Speech pathologists urge Australians to ‘tell their story’ (source)
Speech Pathology Week 19 – 25 August 2012
Speech Pathology Australia (SPA) estimates that more than 1.1 million Australians have difficulty communicating or being understood, a statistic speech pathologists hope to change through a national story-telling campaign.
Launched at the beginning of Speech Pathology Week, the ‘Great Australian Communication Story’ project encourages people around the country to ‘tell their story’ and connect with their community.
SPA National President Christine Stone said many Australians struggle to communicate effectively enough to interact with their friends and families, work and participate in social events.
“Even though we estimate more than 1.1 million Australians have difficulty communicating, we know that number is much, much higher.”
“Difficulties can be present at any age, from newborn babies who can’t feed properly, to a preschool child who has difficulty making speech sounds, a primary school child who has autism, a teenageer who stutters, a young adult who has had a stroke, a teacher whose voice is strained, a retired person with Parkinson’s disease who has difficulty coordinating their speech movements – right up to an older person living with dementia.”
“During Speech Pathology Week, we want people to share their stories, and to know that they are not alone,” Ms Stone said.
The ‘Great Australian Communication Story‘ aims to take a snapshot of the stories and experience of people living and working with communication impairment in Australia in 2012.
The project asks members of the public to fill in speech bubble templates which will be compiled into an e-book, to be released in September this year.
“Communication is about sharing stories and information. Just because someone communicates differently from you doesn’t mean that their story isn’t worth hearing,” Ms Stone said.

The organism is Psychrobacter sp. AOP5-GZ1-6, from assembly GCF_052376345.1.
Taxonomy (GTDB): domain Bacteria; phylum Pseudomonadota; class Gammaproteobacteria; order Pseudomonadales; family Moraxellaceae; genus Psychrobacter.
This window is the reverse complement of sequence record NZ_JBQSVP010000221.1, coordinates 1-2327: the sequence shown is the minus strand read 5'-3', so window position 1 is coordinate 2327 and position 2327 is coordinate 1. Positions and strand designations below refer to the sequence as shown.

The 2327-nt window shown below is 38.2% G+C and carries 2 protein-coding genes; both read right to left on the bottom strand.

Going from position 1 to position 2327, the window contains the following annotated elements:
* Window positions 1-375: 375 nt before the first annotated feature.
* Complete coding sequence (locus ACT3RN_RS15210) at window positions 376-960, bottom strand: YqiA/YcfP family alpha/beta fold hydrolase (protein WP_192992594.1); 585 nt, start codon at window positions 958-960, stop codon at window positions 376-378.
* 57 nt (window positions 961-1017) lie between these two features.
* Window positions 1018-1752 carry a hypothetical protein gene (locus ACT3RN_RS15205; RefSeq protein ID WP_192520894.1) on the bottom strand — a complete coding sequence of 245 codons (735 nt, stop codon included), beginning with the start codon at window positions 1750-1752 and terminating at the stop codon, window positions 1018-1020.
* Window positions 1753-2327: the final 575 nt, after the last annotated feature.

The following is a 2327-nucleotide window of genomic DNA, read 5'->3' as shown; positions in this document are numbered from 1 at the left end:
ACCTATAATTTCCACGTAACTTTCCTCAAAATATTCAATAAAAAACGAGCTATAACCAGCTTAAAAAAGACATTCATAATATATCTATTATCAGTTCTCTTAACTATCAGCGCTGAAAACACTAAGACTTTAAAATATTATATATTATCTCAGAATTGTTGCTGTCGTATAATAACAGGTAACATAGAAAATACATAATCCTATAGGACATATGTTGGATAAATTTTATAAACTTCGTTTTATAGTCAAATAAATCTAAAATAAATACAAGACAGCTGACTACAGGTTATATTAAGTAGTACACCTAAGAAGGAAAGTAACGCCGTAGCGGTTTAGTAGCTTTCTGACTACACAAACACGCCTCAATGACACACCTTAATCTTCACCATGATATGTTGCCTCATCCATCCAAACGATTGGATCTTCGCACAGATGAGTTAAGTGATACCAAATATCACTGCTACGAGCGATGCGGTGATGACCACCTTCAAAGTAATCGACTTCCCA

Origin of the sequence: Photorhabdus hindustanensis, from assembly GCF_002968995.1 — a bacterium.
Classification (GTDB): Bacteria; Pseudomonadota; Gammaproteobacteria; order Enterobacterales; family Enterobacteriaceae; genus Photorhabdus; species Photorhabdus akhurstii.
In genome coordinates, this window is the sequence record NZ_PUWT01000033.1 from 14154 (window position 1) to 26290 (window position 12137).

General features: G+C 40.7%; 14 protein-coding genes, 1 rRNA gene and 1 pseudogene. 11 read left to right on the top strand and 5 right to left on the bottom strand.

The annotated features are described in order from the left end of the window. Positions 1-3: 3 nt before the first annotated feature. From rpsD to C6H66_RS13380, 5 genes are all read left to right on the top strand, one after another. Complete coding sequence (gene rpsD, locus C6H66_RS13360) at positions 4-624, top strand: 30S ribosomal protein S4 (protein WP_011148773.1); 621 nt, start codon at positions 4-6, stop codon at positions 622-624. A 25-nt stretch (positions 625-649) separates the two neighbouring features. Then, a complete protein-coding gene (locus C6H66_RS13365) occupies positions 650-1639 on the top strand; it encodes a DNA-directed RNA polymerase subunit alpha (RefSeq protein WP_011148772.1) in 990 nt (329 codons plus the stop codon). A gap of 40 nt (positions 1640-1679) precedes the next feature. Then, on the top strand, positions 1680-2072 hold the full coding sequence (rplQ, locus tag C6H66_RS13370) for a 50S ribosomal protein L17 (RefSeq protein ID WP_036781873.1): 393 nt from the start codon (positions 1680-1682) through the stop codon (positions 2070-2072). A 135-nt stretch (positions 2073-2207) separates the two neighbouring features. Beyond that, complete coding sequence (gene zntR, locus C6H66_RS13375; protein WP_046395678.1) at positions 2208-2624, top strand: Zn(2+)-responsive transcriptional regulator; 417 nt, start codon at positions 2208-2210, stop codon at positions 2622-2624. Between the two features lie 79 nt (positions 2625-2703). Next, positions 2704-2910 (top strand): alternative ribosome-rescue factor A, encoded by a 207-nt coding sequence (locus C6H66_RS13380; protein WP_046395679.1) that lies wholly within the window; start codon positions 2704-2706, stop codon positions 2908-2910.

“We hope that by sharing their stories, it may encourage people to visit a speech pathologist to help understand and improve their communication.”
Speech pathologists study, diagnose and treat communication disorders, including difficulty with speech, language, swallowing, fluency (stuttering) and voice. They work with people who have difficulty communicating because of developmental delays, stroke, brain injuries, learning disabilities, intellectual disabilities, cerebral palsy, dementia and hearing loss, as well as other problems that can affect speech and language.
The negative impacts of communication difficulties are well documented and include a higher risk of literacy problems, lower academic acheivement, low self esteem and behavioural problems, particularly in children and young people.
Did you know:
• At two years of age 20% of Australian children have speech and language delay while
50% of this group will have persisting language delay at four years. A further 10-15% of children
not identified at two years will be later identified at four years with a speech and/or language
• One quarter (25%) of all preschool children have difficulty speaking or making speech
sounds. Fewer than half receive the specialist treatment they require.
• 20-25% of children have difficulty understanding and using language upon entry to school.
• 75% of children with autism, 69% of children with Down syndrome and 55% of children
with cerebral palsy demonstrate communication impairment.
• 14% of Australian children at 15 years do not have baseline literacy skills, and up to 27%
of Year 3 children in some states demonstrate a reading impairment.
• Significant gaps in literacy levels exist between Indigenous and non-Indigenous children,
with the gap widening over time and increasing in remote and isolated areas.
• Upwards of 70% of Indigenous children in remote communities suffer from chronic Otitis
Media, a serious middle ear disease that can cause permanent hearing loss and inhibit language
and literacy development.
• 25% of stroke victims have aphasia (acquired speech and language difficulties).
• More than 50% of Australians with dementia experience communication difficulties.
• 85% of those with Parkinson’s disease have voice, speech and/or swallowing disorders.
• 13,000 Australians use aids to assist them in communication.
• Around 20% of Australians over the age of 50, as many as one third of children with
cerebral palsy and one in 20 children with a traumatic brain injury experience difficulties swallowing
food and/or drink.
• One in seven users of government disability services (over five years of age) has little or no
Source: Speech Pathology Australia